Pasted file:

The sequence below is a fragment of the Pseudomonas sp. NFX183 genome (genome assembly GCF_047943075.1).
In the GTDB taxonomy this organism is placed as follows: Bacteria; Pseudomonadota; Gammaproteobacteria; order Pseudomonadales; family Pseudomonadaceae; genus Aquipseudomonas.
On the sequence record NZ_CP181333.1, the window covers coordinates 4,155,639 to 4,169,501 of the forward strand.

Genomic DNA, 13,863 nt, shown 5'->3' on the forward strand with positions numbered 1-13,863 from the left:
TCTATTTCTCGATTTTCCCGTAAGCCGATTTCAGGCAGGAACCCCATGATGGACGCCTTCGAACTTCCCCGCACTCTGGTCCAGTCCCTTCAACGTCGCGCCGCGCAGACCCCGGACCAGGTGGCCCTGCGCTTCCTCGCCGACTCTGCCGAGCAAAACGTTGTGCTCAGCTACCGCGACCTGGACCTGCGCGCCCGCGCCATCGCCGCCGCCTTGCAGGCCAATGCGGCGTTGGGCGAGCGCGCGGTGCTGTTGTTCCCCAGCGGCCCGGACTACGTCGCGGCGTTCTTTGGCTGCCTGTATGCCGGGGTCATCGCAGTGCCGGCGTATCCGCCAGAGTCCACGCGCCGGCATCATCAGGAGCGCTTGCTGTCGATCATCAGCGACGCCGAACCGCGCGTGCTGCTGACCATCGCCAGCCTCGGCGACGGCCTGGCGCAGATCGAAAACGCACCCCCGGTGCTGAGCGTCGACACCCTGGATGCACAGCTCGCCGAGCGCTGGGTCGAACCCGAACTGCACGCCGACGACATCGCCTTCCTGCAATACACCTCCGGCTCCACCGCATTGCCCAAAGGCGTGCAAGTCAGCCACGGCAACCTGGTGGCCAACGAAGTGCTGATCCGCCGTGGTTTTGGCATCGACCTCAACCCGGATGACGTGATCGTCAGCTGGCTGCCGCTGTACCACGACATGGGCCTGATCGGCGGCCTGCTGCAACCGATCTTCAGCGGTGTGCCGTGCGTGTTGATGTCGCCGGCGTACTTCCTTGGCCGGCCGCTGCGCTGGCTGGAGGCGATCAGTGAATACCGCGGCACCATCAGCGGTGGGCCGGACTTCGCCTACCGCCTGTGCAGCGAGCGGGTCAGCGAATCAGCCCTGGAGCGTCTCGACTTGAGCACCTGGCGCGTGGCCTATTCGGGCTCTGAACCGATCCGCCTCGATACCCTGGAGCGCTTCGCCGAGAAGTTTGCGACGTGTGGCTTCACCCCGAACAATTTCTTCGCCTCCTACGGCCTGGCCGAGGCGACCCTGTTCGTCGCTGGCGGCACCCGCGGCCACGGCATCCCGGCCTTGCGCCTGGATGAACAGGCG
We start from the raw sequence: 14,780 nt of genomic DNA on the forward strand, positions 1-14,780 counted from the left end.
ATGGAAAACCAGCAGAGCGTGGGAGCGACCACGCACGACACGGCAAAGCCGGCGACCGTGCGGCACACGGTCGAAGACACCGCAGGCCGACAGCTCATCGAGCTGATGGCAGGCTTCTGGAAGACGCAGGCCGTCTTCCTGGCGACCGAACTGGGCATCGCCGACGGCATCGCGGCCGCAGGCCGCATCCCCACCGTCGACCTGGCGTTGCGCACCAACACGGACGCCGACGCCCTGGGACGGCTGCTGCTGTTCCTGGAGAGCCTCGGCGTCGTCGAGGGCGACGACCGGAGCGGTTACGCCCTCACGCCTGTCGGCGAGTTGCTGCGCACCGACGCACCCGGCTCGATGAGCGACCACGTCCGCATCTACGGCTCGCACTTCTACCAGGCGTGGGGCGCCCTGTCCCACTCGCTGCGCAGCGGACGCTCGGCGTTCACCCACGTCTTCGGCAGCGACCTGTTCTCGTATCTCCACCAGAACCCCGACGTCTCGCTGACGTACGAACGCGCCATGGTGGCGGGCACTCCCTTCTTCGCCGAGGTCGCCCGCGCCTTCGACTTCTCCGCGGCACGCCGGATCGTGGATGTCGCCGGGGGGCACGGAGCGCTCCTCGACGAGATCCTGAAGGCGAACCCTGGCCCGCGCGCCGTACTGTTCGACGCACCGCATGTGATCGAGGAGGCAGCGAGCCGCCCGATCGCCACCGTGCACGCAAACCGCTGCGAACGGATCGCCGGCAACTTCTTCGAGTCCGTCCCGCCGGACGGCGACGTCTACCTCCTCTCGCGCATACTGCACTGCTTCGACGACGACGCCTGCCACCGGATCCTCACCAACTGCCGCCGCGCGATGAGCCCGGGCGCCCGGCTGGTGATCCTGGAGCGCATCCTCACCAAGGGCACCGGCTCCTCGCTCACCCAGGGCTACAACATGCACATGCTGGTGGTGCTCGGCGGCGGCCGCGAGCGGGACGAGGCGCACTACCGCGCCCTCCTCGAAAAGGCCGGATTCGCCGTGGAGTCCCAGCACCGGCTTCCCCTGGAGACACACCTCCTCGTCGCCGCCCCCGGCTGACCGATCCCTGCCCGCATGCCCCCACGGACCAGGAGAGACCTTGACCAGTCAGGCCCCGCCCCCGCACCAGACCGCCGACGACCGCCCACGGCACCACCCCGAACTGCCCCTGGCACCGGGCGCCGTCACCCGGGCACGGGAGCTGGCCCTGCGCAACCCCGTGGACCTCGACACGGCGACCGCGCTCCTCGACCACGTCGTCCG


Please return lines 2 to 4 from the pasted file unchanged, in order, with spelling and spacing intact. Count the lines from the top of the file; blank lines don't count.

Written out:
In the GTDB taxonomy this organism is placed as follows: Bacteria; Pseudomonadota; Gammaproteobacteria; order Pseudomonadales; family Pseudomonadaceae; genus Aquipseudomonas.
On the sequence record NZ_CP181333.1, the window covers coordinates 4,155,639 to 4,169,501 of the forward strand.

Genomic DNA, 13,863 nt, shown 5'->3' on the forward strand with positions numbered 1-13,863 from the left: